Oracle positioned OC4J, than WebLogic as the "strategic" application server. With the acquisition of Sun, Oracle also acquired GlassFish. GlassFish is well adopted, open source and came with commercial support. The open source and commercially supported GlassFish products were effectively identical. GlassFish was and is a reference implementation for Java EE. The combination of Reference Implementation (and so well documented cutting edge technology) and commercial support made GlassFish the "Killer Application Server".
GlassFish was popular among developers and was used in most Java EE 5 and Java EE 6 green field projects. Also many projects migrated from flagship application servers directly to GlassFish.
In fact many startups and projects used GlassFish as their main server. Surprisingly, GlassFish commercial support was not very well advertised (and pushed by the presales) and so unsurprisingly the commercial support was also not widely requested by the customers.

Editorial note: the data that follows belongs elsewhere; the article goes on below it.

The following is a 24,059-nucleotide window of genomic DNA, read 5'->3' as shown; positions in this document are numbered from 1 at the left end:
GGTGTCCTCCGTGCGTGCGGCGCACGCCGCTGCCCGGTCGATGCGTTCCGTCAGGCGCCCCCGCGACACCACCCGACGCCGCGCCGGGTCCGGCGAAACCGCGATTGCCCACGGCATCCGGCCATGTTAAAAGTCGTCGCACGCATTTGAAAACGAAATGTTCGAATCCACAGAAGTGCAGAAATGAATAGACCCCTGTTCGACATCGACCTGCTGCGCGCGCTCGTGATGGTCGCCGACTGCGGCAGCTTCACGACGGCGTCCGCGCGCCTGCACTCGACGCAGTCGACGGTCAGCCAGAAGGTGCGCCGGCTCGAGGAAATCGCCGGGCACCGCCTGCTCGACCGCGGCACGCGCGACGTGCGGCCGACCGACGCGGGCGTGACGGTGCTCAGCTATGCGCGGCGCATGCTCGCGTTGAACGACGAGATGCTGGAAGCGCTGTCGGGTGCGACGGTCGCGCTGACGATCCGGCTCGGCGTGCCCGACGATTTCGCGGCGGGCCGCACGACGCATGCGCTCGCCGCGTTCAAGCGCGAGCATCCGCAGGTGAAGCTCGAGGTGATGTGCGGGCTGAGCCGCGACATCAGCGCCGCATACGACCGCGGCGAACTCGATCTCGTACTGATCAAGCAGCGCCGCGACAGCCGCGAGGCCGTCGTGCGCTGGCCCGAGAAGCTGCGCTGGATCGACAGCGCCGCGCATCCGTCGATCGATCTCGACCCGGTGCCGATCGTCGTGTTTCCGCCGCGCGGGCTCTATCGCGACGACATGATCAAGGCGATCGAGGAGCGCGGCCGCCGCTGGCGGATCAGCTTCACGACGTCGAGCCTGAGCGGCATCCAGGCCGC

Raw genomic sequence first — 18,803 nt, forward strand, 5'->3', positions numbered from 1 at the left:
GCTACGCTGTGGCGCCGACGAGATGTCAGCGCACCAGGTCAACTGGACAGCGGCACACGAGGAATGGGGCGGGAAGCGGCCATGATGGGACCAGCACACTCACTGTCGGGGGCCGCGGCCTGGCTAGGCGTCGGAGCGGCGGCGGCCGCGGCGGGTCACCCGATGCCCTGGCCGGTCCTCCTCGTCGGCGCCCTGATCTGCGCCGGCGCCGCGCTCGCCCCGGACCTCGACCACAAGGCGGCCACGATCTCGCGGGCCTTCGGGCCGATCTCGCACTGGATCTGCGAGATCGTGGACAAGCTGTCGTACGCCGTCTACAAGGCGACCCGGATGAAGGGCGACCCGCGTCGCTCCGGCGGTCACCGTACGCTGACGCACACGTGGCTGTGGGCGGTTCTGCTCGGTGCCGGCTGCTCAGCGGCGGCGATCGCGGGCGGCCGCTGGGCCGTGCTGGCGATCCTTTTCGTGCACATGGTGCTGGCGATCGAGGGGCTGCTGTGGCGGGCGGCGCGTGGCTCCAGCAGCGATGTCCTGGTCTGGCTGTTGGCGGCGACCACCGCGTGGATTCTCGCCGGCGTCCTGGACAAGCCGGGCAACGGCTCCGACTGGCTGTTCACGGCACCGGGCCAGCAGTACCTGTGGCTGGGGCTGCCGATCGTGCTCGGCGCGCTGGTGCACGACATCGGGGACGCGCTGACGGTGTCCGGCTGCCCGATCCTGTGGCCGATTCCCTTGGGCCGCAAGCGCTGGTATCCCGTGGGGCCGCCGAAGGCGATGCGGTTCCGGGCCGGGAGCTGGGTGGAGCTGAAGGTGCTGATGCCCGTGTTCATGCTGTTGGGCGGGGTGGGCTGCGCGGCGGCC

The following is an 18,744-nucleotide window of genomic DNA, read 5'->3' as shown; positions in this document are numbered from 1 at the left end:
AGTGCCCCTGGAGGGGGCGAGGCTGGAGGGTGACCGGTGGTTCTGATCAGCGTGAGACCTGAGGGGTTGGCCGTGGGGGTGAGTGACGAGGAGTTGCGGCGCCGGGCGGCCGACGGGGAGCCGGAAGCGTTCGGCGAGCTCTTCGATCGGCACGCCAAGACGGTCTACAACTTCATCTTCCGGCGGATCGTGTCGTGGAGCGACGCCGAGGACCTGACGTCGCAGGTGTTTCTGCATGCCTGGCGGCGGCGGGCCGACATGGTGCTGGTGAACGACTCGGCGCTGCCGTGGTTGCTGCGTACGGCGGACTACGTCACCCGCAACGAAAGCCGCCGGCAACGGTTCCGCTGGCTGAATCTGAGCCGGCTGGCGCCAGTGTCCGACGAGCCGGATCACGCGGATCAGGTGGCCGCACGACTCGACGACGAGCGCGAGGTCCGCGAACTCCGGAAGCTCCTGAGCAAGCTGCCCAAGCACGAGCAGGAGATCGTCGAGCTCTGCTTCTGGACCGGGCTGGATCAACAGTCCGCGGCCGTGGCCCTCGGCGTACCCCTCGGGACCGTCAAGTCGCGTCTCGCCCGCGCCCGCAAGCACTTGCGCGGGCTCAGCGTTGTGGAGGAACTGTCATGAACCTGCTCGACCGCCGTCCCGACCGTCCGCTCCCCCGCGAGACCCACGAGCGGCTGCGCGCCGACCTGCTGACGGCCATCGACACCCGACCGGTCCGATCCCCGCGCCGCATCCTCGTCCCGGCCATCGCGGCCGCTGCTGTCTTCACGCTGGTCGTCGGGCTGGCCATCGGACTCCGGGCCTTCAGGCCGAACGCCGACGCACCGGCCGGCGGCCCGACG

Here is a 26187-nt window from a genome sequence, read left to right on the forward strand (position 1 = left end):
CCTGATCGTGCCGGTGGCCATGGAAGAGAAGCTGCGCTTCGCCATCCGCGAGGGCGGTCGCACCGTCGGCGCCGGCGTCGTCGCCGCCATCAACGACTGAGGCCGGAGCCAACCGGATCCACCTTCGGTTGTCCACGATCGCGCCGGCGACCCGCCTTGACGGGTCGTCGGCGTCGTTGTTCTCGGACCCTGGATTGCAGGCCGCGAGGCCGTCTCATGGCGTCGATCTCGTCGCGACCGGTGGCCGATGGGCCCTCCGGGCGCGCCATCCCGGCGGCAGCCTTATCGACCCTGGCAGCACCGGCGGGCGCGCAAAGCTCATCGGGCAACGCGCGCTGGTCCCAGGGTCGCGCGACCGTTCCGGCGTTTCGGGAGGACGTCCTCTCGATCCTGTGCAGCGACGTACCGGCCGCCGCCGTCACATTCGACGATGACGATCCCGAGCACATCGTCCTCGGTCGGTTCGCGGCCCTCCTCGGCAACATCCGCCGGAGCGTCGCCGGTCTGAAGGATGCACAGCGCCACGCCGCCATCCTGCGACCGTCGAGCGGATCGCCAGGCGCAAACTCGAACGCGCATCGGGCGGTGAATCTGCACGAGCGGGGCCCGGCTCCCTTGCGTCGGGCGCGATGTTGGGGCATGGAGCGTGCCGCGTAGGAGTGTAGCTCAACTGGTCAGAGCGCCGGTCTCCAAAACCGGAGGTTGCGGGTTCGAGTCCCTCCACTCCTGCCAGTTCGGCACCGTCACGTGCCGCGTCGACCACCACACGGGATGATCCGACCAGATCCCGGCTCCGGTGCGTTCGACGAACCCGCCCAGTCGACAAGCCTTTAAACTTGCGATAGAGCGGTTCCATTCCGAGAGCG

In 2013 year Oracle cancelled the commercial support for GlassFish, but GlassFish still remains at the same time reference implementation and is going to be actively developed.fast, is easy and uncomplicated to install, and the deployments are quick. WLP compares to WebSphere, as GlassFish compared to WebLogic. WLP is neither opensource nor Reference Implementation for Java EE, however it is commercially supported by IBM. In fact you can either choose the fully loaded WebSphere, or WLP. WLP already partially supports Java EE 7.
Seems like Oracle and IBM swapped their strategies. Oracle focusses on WLS, and IBM offers both solutions at the same time, as Oracle did before.
On demand workshops: Java EE 7: Bootstrap, Effective, Testing and Microservices available for streaming.